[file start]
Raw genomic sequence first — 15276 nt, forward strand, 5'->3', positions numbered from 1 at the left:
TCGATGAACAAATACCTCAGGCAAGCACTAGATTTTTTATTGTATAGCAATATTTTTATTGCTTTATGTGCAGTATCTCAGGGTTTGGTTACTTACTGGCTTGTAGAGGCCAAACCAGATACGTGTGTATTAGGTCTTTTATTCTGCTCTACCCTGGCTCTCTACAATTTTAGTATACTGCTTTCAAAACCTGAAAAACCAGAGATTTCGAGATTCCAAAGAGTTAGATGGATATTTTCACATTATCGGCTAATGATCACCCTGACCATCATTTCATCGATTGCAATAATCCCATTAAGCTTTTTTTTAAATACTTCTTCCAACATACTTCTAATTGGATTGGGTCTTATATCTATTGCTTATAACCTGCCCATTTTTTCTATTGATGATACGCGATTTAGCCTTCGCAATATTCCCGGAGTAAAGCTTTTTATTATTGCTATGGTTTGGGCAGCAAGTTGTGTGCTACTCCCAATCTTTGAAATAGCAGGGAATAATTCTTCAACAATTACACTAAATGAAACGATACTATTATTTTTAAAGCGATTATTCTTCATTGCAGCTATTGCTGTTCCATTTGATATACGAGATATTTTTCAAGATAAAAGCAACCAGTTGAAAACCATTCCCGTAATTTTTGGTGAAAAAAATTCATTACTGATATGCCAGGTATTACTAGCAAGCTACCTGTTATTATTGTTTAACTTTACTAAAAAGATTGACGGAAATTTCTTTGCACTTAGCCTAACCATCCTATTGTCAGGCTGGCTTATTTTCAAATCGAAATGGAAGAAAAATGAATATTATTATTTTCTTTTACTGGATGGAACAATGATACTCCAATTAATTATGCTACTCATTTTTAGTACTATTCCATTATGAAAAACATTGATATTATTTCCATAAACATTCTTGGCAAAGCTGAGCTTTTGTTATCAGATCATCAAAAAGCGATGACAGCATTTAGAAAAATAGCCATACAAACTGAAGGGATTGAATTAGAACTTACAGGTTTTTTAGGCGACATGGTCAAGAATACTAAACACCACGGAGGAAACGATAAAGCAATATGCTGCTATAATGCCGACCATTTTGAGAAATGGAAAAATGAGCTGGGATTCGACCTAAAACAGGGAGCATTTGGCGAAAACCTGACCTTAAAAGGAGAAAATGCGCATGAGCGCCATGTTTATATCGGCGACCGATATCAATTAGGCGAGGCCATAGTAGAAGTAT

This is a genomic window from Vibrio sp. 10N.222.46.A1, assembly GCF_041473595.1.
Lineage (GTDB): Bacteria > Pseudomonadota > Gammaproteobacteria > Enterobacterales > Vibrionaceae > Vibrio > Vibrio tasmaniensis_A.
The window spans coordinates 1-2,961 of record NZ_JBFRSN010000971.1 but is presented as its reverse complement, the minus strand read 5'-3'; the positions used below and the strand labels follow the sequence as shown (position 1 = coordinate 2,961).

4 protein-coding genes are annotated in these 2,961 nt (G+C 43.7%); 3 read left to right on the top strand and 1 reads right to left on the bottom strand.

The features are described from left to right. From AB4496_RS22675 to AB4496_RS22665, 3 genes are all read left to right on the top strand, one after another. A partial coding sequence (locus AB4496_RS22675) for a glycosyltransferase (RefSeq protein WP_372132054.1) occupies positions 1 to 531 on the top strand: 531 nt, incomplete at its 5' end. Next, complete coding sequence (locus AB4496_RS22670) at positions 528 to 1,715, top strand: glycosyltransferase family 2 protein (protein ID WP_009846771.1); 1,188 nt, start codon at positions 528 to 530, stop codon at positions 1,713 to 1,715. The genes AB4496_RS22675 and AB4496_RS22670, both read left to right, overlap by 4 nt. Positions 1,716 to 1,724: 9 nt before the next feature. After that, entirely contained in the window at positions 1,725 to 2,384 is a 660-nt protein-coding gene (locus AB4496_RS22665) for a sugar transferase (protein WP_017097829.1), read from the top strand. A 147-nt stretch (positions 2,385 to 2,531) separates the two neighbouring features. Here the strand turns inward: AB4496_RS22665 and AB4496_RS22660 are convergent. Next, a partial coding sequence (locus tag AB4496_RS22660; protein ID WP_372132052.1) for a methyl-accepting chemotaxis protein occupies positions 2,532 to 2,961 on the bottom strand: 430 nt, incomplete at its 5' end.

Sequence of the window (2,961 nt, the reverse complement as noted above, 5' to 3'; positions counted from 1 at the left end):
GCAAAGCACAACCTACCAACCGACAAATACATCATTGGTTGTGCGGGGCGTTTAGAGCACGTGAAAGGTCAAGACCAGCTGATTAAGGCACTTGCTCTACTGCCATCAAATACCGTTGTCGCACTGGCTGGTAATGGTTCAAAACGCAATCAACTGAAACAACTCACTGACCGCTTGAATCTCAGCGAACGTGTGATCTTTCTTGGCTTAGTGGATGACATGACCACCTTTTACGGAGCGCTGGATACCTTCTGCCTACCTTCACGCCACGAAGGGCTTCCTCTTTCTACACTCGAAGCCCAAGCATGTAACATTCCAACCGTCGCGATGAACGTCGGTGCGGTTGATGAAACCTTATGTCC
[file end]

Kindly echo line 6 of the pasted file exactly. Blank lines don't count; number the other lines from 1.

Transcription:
4 protein-coding genes are annotated in these 2,961 nt (G+C 43.7%); 3 read left to right on the top strand and 1 reads right to left on the bottom strand.